Beginning in March 2020, the coronavirus pandemic closed college campuses and squeezed families’ finances. Many experts predicted that because of these pressures, students might opt to ride out the pandemic by taking community college courses to save money and stay closer to home.
But then, the opposite happened.
According to a new report from the College Board, community colleges actually saw the largest dip in enrollment during the fall of 2020. Researchers estimate that while enrollment at private and public four-year schools dipped by 4.5% and 2.8%, respectively, community college enrollment dropped by nearly 12%.
The decline in community college enrollment bucks a persistent trend, says Jessica Howell, vice president of research for the College Board and one of the authors of the report.
“There is a long-standing countercyclical relationship between college enrollment and economic conditions, where college enrollment normally increases during recessions. Historically, this has been particularly true at community colleges. They offer so much flexibility, and a wide array of affordable programmatic offerings, and in poor economic conditions students often flock back to the community colleges,” says Howell. “And that is absolutely not what we see today. We see enrollment rate declines across the board in community colleges in essentially every region of the country.”
She adds, “It’s not abundantly clear to us why that is.”
According to the report, community college enrollment rates decreased the most among first-generation students, Black students, Native American students and Hispanic students.
“It is possible that among the students who didn’t enroll in community colleges and that would have if not for the pandemic, that a big chunk of them will not get back onto a trajectory toward investing in college and that is scary,” says Howell, fearing that some traditionally underserved students may miss out on the chance to pursue a college degree.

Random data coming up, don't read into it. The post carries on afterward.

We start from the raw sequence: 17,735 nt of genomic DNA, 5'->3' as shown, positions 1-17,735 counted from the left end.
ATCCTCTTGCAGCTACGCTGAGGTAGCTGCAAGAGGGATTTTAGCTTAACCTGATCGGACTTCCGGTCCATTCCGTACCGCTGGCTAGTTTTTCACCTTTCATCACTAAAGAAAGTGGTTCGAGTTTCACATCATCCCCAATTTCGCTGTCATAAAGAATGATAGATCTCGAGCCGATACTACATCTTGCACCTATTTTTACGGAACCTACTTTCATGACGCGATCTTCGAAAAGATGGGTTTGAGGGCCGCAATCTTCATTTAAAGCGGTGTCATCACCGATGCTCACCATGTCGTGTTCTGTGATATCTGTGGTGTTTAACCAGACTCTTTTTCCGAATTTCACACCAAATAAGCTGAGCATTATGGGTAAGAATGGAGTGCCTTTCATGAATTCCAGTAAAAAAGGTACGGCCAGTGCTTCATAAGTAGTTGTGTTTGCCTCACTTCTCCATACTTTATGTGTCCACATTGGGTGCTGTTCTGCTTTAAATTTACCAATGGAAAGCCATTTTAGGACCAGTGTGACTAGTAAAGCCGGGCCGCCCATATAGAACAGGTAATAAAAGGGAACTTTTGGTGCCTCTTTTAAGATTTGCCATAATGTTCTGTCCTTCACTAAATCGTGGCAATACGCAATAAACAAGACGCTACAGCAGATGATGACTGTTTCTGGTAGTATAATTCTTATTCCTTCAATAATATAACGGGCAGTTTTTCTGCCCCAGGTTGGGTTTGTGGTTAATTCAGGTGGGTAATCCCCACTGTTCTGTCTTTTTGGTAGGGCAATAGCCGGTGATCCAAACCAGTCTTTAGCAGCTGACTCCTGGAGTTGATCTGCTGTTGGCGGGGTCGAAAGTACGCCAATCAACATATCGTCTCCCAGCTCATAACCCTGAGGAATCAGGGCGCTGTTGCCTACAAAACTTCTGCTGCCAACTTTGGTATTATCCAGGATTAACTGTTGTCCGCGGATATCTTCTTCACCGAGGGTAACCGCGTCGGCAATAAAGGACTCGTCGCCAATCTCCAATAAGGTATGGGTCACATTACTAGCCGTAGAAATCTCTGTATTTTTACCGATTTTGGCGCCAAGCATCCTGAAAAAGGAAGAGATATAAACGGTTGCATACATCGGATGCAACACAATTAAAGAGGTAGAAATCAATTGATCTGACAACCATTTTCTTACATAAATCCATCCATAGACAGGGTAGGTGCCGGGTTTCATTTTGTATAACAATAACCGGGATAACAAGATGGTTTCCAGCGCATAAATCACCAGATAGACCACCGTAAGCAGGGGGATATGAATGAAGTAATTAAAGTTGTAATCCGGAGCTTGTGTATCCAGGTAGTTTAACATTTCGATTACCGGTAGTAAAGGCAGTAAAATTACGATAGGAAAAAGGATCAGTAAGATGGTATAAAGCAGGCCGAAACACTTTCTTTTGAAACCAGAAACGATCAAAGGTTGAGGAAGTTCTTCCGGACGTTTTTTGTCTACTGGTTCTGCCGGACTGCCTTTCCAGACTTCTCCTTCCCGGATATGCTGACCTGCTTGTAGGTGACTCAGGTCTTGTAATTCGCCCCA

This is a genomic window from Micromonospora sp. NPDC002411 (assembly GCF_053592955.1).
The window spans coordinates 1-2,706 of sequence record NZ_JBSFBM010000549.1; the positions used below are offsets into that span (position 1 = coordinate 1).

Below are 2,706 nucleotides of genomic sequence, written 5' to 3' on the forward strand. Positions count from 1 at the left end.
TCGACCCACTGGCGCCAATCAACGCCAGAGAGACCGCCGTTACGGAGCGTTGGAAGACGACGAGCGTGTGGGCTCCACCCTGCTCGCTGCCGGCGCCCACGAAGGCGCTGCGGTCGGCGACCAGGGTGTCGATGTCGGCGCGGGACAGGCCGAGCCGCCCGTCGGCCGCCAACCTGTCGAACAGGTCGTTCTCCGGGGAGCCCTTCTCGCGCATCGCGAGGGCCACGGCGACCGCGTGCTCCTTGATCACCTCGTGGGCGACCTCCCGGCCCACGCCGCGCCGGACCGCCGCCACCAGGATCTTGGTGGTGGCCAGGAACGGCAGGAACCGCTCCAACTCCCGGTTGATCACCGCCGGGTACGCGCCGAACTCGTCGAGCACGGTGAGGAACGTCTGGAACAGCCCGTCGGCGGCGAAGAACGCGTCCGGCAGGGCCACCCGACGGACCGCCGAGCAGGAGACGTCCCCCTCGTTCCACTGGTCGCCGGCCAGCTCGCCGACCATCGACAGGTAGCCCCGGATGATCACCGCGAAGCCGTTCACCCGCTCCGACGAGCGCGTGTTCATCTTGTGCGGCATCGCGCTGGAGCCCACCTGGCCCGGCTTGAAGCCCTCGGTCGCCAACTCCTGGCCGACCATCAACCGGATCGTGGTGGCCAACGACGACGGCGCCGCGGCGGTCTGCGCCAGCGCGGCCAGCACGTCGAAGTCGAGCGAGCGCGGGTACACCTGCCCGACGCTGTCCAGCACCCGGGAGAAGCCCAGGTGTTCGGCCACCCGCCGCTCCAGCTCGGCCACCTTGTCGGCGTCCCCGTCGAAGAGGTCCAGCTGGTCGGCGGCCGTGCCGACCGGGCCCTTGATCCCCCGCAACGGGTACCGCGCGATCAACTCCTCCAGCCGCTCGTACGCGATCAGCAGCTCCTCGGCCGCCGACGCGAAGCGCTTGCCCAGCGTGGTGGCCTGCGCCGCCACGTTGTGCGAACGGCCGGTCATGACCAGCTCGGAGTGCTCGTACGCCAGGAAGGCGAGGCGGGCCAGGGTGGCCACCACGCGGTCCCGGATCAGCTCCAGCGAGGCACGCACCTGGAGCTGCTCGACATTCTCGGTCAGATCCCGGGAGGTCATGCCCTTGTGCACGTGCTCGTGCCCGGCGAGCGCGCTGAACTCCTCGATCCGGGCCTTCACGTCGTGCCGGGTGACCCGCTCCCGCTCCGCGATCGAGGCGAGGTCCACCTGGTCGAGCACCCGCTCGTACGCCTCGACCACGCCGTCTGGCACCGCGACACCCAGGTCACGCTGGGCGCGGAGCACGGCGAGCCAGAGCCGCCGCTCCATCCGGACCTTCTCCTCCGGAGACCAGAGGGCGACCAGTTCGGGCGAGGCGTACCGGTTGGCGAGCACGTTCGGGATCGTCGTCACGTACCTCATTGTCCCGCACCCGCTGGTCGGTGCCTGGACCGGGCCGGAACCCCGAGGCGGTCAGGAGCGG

Another hypothesis for why community college enrollment has dipped so much is that some students who would have gone to community colleges got into traditional four-year schools.
“Some of those students may have gotten off a waitlist at their local, regional public four-year college,” she says.
One of the major findings of the College Board’s report is that four-year college enrollment rates declined the most among students with better grades, while two-year college enrollment rates declined the most among students with lower grades.
“Students with higher high school GPAs, the A and A+ students, generally had the biggest enrollment rate declines in the four-year sector. Perhaps they are gap year and deferral students,” says Howell. “But in those same colleges, we simultaneously see increases among students with high school GPAs in the B, B- and lower range.”
She continues, “Colleges were almost certainly responding to the early days of the pandemic by either admitting deeper into the high school GPA distribution or admitting deeper into their waitlist. And it will be very interesting to think about the opportunity afforded to those B and B- students who may have gotten into four-year colleges that they wouldn’t have otherwise, save for the pandemic.”
When asked if college was easier to get into for the fall of 2020, Howell quickly responds.
“Certainly looks like it.”